What is even more likely to be a mistake appears a little later, as scene after scene passes in which Timon's servants vainly try to borrow money from those whom earlier the once rich man had so loaded with benefits. Thus, Lucius, one of those so benefited, says, incredulously, to one of the pleading servants:

/ know his lordship is but merry with me.

He cannot want fifty five hundred talents.

- Act III, scene ii, lines 40-41

He cannot indeed. That would be some 160 tons of silver. A private person of Timon's time simply could not have had so much wealth to hand out on the moment. Perhaps Shakespeare was dithering between fifty talents and five hundred talents, wondering if the latter was too great, and, having written in both, never got around to erasing one or the other by the time he had abandoned the play.

It is tempting to despise those whom Timon had so benefited and who were now so lost to gratitude. But let us be reasonable. Timon had forced the benefits on his friends, eager to demonstrate godlike generosity. Should those friends now deliver their money to someone who had displayed such abysmal lack of understanding of personal finance? Whatever they gave him would surely be lost forever and at once.

Naturally, Timon did not look at it that way at all. His pretensions to superhuman wealth and benevolence had been punctured and he found himself in a towering rage of frustration and humiliation as a result.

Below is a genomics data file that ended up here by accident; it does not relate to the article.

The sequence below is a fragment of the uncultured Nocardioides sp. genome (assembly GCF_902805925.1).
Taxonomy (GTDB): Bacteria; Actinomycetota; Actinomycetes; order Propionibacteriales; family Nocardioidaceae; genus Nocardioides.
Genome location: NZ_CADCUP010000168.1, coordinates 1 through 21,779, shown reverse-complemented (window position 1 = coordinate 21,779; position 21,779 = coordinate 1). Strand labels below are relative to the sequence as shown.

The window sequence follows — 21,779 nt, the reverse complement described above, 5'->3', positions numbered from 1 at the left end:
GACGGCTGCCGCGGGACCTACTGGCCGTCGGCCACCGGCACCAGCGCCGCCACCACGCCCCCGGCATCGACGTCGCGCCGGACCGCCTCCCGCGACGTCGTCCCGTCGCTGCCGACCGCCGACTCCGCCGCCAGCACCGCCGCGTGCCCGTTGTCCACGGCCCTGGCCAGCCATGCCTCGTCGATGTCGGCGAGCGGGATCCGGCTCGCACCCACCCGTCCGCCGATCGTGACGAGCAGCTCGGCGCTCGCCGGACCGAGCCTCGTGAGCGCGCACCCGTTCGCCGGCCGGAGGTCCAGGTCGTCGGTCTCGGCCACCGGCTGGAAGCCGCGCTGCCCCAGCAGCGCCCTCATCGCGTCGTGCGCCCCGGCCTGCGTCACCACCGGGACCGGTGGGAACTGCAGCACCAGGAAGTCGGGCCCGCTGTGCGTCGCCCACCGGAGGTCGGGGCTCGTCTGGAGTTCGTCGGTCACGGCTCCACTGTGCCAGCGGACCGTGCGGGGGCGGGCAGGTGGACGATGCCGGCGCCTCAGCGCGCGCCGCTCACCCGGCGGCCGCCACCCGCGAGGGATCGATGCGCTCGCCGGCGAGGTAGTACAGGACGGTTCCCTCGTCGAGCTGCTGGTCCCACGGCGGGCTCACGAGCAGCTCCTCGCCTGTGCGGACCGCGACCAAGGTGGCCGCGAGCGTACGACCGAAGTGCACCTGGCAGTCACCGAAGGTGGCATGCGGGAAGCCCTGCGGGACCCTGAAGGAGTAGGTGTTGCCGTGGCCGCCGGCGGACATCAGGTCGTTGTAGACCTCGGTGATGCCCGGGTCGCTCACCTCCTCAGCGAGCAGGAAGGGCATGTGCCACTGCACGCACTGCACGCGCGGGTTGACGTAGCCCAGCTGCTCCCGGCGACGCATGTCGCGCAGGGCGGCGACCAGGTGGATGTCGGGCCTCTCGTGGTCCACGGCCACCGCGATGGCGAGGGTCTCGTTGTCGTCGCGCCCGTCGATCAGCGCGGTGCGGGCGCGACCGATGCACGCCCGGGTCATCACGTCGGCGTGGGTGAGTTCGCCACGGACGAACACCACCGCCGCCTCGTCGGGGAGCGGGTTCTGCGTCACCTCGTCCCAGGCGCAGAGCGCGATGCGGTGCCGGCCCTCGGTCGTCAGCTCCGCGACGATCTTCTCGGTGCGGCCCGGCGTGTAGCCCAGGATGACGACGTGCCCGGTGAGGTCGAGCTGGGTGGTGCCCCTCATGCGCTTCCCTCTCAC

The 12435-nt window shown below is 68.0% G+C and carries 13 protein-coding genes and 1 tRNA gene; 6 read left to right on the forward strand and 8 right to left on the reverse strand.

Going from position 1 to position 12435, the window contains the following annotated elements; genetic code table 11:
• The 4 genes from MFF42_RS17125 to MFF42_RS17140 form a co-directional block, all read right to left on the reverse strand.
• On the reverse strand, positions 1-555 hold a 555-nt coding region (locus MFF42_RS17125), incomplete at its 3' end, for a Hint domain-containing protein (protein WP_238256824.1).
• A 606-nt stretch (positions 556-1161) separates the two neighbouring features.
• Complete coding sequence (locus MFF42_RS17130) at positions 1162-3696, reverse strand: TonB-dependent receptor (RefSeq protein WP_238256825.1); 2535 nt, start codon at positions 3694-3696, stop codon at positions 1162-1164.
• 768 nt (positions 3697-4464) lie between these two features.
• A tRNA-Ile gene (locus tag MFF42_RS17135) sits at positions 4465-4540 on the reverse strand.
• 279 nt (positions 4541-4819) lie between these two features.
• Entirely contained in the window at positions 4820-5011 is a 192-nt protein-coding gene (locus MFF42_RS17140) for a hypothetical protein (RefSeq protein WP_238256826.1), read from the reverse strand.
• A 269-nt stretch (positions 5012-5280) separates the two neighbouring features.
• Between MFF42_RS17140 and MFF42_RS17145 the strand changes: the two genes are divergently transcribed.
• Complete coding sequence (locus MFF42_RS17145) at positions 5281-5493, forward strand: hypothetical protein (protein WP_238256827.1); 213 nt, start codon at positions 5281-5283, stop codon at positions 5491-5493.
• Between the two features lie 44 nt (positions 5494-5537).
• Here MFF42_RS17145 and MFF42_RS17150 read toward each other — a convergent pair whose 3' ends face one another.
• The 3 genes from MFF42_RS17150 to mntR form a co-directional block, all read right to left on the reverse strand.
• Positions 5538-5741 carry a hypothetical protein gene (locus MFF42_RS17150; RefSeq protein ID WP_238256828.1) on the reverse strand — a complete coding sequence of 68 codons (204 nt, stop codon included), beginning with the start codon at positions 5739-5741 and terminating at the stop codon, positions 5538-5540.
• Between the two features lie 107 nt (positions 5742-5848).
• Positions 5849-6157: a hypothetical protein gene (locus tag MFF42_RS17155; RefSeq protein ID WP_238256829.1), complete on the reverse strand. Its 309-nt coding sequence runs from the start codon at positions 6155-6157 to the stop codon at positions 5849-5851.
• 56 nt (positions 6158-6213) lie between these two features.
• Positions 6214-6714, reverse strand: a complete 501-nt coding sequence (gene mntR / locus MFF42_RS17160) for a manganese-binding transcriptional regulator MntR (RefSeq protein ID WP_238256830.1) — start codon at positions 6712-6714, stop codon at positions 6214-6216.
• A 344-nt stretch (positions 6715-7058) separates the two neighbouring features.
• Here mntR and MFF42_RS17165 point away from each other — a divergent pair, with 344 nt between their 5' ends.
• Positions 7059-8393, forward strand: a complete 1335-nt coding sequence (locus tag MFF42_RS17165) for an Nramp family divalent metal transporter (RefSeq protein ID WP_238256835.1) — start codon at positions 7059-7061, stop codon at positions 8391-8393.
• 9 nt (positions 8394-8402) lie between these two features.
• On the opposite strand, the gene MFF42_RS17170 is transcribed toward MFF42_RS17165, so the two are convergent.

At Lacedaemon...

Meanwhile, Alcibiades is having an argument of his own with the Athenian Senate. Some soldier is under sentence of death for murder and Alcibiades is pleading for a reversal of the sentence on the grounds that death came as a result of an honorable duel fought in anger that had come about because the man under sentence had been bitterly offended.

Who the soldier is, what the occasion, why the Senate is so harsh or Alcibiades so insistent are not explained. Shakespeare had inserted the scene, perhaps the best in the play, but had never gotten around to supplying the mortar that would connect it properly to what had gone before. It seems clear, though, that Shakespeare is setting up a subplot to show another facet of the "ingratitude" theme. Alcibiades says of the soldier:

His service done

At Lacedaemon and Byzantium

Were a sufficient briber for his life.

- Act III, scene v, lines 60-62

This vaguely suits the Peloponnesian War, which was going on in the lifetime of Timon and Alcibiades. Athens was fighting a coalition led by the city of Sparta, of which an alternate (and, in some respects, more nearly official) name was Lacedaemon.